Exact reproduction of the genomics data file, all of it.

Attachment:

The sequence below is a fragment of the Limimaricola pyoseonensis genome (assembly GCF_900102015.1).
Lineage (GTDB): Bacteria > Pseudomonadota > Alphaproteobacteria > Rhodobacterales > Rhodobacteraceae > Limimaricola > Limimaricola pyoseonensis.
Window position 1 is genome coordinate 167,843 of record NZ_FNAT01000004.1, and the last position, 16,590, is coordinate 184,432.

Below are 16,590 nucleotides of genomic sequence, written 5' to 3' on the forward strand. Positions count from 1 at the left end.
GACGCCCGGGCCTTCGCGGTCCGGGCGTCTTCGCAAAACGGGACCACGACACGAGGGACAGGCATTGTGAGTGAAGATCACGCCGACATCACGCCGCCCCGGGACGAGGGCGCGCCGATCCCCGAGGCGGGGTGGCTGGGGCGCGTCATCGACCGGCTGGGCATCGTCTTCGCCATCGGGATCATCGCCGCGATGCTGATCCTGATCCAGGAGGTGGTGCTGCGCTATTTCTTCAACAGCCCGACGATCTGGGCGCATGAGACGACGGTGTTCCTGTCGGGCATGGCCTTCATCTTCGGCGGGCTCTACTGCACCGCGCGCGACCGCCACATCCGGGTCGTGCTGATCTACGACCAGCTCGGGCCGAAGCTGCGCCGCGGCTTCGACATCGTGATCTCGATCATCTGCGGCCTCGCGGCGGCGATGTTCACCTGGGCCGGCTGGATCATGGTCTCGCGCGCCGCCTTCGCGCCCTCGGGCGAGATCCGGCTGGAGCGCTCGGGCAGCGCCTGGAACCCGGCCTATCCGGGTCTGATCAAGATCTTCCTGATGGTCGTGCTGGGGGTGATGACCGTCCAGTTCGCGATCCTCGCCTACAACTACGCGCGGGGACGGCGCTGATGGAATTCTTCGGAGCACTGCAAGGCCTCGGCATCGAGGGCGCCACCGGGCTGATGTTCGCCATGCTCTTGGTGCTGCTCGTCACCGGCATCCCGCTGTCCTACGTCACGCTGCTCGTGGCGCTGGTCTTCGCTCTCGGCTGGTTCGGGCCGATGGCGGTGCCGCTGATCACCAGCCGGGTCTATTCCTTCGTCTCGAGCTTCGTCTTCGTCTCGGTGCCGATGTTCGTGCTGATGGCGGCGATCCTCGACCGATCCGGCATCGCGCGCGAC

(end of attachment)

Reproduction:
The sequence below is a fragment of the Limimaricola pyoseonensis genome (assembly GCF_900102015.1).
Lineage (GTDB): Bacteria > Pseudomonadota > Alphaproteobacteria > Rhodobacterales > Rhodobacteraceae > Limimaricola > Limimaricola pyoseonensis.
Window position 1 is genome coordinate 167,843 of record NZ_FNAT01000004.1, and the last position, 16,590, is coordinate 184,432.

Below are 16,590 nucleotides of genomic sequence, written 5' to 3' on the forward strand. Positions count from 1 at the left end.
GACGCCCGGGCCTTCGCGGTCCGGGCGTCTTCGCAAAACGGGACCACGACACGAGGGACAGGCATTGTGAGTGAAGATCACGCCGACATCACGCCGCCCCGGGACGAGGGCGCGCCGATCCCCGAGGCGGGGTGGCTGGGGCGCGTCATCGACCGGCTGGGCATCGTCTTCGCCATCGGGATCATCGCCGCGATGCTGATCCTGATCCAGGAGGTGGTGCTGCGCTATTTCTTCAACAGCCCGACGATCTGGGCGCATGAGACGACGGTGTTCCTGTCGGGCATGGCCTTCATCTTCGGCGGGCTCTACTGCACCGCGCGCGACCGCCACATCCGGGTCGTGCTGATCTACGACCAGCTCGGGCCGAAGCTGCGCCGCGGCTTCGACATCGTGATCTCGATCATCTGCGGCCTCGCGGCGGCGATGTTCACCTGGGCCGGCTGGATCATGGTCTCGCGCGCCGCCTTCGCGCCCTCGGGCGAGATCCGGCTGGAGCGCTCGGGCAGCGCCTGGAACCCGGCCTATCCGGGTCTGATCAAGATCTTCCTGATGGTCGTGCTGGGGGTGATGACCGTCCAGTTCGCGATCCTCGCCTACAACTACGCGCGGGGACGGCGCTGATGGAATTCTTCGGAGCACTGCAAGGCCTCGGCATCGAGGGCGCCACCGGGCTGATGTTCGCCATGCTCTTGGTGCTGCTCGTCACCGGCATCCCGCTGTCCTACGTCACGCTGCTCGTGGCGCTGGTCTTCGCTCTCGGCTGGTTCGGGCCGATGGCGGTGCCGCTGATCACCAGCCGGGTCTATTCCTTCGTCTCGAGCTTCGTCTTCGTCTCGGTGCCGATGTTCGTGCTGATGGCGGCGATCCTCGACCGATCCGGCATCGCGCGCGAC